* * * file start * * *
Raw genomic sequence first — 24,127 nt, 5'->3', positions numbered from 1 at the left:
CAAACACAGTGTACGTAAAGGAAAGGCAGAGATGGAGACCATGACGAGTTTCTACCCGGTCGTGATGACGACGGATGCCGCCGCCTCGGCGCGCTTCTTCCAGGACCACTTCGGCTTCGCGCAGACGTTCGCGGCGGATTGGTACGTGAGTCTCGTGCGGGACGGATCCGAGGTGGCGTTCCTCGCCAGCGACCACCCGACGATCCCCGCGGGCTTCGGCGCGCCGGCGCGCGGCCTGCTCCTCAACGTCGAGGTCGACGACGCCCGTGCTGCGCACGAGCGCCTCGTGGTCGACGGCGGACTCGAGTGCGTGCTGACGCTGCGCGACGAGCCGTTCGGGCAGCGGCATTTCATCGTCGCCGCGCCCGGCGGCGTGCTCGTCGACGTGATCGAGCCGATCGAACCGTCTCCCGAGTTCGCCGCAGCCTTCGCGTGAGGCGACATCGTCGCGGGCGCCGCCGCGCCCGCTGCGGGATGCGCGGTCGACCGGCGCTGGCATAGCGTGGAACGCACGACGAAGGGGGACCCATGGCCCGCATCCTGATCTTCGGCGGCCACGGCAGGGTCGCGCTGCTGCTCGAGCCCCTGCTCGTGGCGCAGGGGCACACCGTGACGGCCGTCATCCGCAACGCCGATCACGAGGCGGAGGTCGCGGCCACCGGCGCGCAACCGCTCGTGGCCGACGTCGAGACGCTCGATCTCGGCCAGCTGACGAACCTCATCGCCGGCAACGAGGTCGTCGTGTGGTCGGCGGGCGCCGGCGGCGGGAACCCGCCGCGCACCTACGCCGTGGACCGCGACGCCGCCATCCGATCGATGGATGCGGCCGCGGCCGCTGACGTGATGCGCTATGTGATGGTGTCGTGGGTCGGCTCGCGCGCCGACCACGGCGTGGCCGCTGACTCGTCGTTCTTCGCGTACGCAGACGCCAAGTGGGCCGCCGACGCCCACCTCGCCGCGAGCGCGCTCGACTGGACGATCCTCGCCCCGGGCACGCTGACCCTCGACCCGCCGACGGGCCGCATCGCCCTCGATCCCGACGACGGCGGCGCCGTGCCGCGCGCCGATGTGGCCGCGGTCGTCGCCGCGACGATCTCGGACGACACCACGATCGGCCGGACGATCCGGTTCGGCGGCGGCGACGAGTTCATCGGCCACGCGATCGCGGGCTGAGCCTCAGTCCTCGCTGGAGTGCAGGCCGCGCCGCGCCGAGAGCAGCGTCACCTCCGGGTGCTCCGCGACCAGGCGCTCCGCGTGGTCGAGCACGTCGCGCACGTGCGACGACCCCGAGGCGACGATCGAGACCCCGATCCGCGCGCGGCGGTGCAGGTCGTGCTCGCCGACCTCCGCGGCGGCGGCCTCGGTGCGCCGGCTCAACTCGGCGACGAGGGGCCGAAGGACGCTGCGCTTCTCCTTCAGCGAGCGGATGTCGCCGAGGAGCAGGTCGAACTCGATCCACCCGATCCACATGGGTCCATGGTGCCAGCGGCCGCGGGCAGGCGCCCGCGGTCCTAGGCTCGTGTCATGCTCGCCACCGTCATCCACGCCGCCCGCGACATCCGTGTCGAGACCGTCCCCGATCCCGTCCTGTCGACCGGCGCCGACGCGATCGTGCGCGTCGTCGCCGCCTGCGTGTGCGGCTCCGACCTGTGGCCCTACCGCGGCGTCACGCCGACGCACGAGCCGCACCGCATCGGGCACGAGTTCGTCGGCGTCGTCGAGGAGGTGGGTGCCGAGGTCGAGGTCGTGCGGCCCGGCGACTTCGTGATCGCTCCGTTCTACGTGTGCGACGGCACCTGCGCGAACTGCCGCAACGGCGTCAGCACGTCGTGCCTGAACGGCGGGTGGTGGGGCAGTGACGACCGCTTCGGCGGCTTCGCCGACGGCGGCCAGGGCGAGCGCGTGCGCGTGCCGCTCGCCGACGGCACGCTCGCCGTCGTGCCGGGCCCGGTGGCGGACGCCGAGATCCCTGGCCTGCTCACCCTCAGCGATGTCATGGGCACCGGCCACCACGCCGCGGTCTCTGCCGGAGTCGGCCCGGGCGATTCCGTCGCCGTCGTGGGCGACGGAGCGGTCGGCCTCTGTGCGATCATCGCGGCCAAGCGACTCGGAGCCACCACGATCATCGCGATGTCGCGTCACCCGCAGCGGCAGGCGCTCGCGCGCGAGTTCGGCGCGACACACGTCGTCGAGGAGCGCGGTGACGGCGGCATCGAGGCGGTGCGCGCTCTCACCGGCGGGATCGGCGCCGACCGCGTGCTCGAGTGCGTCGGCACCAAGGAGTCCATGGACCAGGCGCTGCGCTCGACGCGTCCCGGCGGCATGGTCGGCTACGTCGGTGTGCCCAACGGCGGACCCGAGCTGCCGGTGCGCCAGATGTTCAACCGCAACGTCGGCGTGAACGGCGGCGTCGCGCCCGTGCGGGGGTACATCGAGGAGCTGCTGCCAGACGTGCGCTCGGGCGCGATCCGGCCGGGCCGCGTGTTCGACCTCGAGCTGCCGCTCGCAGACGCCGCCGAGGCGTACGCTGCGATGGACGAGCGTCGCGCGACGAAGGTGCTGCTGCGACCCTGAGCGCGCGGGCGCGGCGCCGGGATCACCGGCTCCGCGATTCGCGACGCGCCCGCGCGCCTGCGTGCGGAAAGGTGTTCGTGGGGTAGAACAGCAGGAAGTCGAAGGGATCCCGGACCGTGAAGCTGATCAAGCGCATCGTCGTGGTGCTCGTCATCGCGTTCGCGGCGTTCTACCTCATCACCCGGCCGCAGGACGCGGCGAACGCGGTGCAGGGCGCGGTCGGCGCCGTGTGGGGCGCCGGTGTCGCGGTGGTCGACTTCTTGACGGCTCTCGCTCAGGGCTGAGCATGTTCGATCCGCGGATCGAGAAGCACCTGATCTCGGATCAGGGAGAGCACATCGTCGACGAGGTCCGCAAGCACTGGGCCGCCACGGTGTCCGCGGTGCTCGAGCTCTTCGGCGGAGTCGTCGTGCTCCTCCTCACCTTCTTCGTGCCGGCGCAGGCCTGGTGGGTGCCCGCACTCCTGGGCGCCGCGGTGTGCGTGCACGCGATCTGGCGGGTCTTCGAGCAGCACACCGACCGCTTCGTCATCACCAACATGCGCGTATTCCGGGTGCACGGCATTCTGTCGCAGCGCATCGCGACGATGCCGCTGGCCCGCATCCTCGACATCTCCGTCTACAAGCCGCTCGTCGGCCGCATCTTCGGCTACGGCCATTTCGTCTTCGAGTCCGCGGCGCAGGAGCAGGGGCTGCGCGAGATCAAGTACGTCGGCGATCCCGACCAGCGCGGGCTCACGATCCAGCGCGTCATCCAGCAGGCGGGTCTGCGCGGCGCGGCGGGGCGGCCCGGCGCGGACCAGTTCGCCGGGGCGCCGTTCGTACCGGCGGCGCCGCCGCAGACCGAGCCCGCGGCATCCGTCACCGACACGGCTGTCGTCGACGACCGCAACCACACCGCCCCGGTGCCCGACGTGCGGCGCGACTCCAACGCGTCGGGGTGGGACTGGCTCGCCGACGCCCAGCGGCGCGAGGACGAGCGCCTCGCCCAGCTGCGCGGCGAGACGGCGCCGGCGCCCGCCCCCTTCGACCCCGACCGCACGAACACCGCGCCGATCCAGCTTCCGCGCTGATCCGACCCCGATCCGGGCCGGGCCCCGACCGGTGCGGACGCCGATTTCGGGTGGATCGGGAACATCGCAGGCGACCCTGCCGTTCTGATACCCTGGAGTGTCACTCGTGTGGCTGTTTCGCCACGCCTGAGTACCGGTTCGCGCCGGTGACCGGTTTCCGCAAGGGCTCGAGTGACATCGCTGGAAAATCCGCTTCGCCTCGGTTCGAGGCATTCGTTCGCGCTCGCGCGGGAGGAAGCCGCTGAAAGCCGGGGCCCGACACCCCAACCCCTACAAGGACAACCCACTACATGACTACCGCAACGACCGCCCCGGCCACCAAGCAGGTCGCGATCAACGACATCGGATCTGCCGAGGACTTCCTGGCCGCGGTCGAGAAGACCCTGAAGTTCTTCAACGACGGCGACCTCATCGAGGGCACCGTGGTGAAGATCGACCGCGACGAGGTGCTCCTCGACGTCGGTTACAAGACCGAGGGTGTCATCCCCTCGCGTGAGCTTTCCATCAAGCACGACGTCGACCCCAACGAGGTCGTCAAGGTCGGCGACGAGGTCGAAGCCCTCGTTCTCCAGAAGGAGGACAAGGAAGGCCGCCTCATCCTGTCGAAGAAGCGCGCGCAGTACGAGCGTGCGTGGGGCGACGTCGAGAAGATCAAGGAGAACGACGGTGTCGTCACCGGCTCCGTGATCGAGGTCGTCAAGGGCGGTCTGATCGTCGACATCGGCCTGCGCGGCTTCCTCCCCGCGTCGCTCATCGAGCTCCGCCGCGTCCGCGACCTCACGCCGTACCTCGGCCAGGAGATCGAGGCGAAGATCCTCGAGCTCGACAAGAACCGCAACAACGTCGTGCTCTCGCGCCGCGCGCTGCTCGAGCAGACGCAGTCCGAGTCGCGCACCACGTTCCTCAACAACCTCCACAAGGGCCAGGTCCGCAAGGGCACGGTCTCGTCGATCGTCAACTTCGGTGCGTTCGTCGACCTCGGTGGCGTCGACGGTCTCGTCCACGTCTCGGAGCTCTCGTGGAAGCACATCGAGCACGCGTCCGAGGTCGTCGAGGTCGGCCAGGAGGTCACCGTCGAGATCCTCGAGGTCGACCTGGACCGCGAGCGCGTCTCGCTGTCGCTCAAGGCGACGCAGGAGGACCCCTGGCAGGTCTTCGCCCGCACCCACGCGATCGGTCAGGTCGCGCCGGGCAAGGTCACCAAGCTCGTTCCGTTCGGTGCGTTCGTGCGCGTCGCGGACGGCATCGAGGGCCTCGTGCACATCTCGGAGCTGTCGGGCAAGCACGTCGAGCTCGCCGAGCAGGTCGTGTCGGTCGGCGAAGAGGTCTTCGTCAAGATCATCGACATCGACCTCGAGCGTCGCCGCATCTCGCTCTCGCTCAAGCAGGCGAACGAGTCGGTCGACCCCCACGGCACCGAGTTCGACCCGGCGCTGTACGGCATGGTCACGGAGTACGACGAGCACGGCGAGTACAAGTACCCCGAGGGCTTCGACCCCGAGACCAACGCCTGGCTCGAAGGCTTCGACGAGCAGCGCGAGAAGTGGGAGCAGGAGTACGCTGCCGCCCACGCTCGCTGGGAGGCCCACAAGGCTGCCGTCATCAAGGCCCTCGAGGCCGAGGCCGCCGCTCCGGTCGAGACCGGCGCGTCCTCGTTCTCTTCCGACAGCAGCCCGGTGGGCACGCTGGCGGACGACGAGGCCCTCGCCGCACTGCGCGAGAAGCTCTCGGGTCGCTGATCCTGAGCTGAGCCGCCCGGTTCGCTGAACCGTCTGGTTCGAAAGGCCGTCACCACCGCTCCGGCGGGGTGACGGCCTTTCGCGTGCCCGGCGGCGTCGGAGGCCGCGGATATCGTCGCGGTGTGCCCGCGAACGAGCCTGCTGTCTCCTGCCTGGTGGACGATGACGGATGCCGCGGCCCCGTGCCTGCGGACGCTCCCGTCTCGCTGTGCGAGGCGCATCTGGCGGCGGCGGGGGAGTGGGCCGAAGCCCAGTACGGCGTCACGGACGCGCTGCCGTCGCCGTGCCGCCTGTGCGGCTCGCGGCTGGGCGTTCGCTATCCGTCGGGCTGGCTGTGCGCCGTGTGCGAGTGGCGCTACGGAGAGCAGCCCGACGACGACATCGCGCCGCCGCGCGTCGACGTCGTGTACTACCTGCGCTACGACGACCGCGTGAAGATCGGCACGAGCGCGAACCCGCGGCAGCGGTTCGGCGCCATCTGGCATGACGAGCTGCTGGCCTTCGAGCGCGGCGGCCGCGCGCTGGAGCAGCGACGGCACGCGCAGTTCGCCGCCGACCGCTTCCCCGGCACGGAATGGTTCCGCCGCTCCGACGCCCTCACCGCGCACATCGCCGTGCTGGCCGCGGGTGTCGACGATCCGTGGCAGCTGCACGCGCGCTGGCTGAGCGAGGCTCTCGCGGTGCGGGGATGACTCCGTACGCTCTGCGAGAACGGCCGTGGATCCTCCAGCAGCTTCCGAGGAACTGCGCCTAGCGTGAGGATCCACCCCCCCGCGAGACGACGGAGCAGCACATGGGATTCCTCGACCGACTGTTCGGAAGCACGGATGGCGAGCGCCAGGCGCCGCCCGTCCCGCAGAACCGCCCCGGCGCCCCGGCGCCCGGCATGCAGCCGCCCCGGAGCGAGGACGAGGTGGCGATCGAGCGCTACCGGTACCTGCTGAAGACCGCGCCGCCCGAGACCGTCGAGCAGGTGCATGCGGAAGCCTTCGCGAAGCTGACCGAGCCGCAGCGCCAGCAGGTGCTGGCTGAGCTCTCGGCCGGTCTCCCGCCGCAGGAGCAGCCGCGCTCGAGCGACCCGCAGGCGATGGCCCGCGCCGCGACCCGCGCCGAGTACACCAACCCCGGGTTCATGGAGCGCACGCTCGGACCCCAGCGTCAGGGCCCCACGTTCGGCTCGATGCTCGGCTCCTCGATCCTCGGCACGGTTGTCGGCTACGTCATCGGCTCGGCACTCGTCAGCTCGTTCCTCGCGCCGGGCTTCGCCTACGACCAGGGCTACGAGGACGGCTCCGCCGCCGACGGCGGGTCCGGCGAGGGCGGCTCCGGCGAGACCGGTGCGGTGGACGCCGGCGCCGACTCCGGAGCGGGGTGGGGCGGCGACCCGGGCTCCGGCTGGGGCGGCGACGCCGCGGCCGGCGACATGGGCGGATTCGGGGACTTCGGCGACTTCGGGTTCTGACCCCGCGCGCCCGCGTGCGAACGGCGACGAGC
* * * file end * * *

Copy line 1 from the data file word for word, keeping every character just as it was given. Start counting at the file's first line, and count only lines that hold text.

Raw genomic sequence first — 24,127 nt, 5'->3', positions numbered from 1 at the left: